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Wednesday, February 3, 2010

Ritual Ditches the French Press ... and the Clover, Too

Posted By on Wed, Feb 3, 2010 at 1:30 PM

Ritual's V-60 pour-over station.
  • Ritual's V-60 pour-over station.
On Monday morning, a slightly flustered cashier at Ritual Roasters on Valencia had to tell customers in line, over and over again, that they could no longer just get a cup of coffee. "We have a new pour-over system called the V-60," he'd say, nodding at a new station that replaced the old vacuum pots and French presses that morning. Then he'd direct the customer to the new pour-over menu listing single-estate coffees with their single-cup prices.

San Francisco microroasters aren't just differentiating their coffee by region or roast anymore. They're each backing a particular brewing method. Four Barrel has stuck with the French press, but the rest are picking different pour-over systems. As anyone who's ever passed a Blue Bottle kiosk will recognize, the standard is the Bee House filter, a stylish upgrade of a $2 plastic Melitta cone that takes supermarket-bought filters. Sightglass Coffee belongs to the Chemex revival camp (this how-to video from Chicago's Intelligentsia may have you investing in one ― price out the proprietary filters before you make your decision). Now, it seems, Ritual is backing the V-60.

Top view of the V-60.
  • Top view of the V-60.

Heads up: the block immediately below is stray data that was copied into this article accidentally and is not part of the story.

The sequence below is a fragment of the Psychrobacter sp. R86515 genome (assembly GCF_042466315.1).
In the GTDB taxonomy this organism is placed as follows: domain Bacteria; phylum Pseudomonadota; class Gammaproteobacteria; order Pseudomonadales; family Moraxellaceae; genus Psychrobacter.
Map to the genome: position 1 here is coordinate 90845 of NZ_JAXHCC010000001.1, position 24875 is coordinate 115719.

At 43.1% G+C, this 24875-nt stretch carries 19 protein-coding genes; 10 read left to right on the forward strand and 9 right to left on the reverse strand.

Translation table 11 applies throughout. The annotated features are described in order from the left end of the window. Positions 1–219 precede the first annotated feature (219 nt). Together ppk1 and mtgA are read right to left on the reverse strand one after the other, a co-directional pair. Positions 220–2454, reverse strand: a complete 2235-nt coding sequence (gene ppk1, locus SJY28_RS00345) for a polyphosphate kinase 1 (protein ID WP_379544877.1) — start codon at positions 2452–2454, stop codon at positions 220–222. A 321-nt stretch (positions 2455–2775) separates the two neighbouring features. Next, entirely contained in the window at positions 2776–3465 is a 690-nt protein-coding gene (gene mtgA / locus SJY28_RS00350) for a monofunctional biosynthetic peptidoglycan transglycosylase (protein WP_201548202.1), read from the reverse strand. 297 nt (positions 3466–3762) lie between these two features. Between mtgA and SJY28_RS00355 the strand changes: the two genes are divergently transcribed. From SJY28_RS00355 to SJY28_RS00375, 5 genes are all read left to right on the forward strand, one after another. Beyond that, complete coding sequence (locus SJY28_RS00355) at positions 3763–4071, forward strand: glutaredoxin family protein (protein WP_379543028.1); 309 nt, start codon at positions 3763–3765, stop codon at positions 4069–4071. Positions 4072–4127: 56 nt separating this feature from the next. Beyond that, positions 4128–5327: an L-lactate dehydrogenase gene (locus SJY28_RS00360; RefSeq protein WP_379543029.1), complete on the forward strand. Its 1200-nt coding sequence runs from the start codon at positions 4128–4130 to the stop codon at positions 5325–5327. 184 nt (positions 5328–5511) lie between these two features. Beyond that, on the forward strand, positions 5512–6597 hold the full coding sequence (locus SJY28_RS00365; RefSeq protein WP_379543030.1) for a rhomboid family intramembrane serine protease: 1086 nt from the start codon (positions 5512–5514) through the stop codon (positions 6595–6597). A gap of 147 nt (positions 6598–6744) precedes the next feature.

V-60 cones are made by the cult Japanese device-maker Hario. "V-60s don't

clog up or back up," a barista named Jason explained this morning. "There's really big hole at the bottom for quicker extraction ― the water doesn't back up, resulting in some of the grounds being overextracted and some being underextracted. It's a cleaner, more efficient cup of coffee." Another barista said that Hario's light paper filter doesn't give the coffee any paper taste. Ritual's using the

installation of its new V-60 bar to a) showcase its single-origin

coffees and b) sell more of the pricier coffees by the cup. The cafe now features three V-60 coffees each day, which range in price from $2.25 (about the same as a basic cup at other local microroasters) to $6.50 (about the same as Blue Bottle's luxury siphon-bar cups).

What was the reason for the banishment of the Clover machine, which is supposed to be the ne plus ultra of coffee makers? "It created a really good smelling cup of coffee, but it didn't taste as good," Jason said. "Plus it was

really expensive to maintain." (Not to mention the Starbucks association, which caused a couple of A-list roasters to sell off their machines in 2008.) If you're interested in picking up one of Ritual's four discarded machines, they're on the market at a discount: $8K apiece.

You can also buy a V-60 setup for home use at Ritual for $25 (or directly from Hario

for as low as $7); the coffeehouse sells a pack of 100 filters for

$8.50. Of course, that's only just the beginning. If you, O Third Wave convert, go down the

rabbit hole, you'll next have to drop $100-$250 on a proper burr grinder, $40 on an electronic scale, and $70 on a tea kettle with a fine spout so you don't "drown" the grounds.

Which makes a $6.50 cup of coffee at Ritual seem a little cheaper.

Ritual Coffee Roasters 1026 Valencia (at 21st St.), 641-1011

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Jonathan Kauffman

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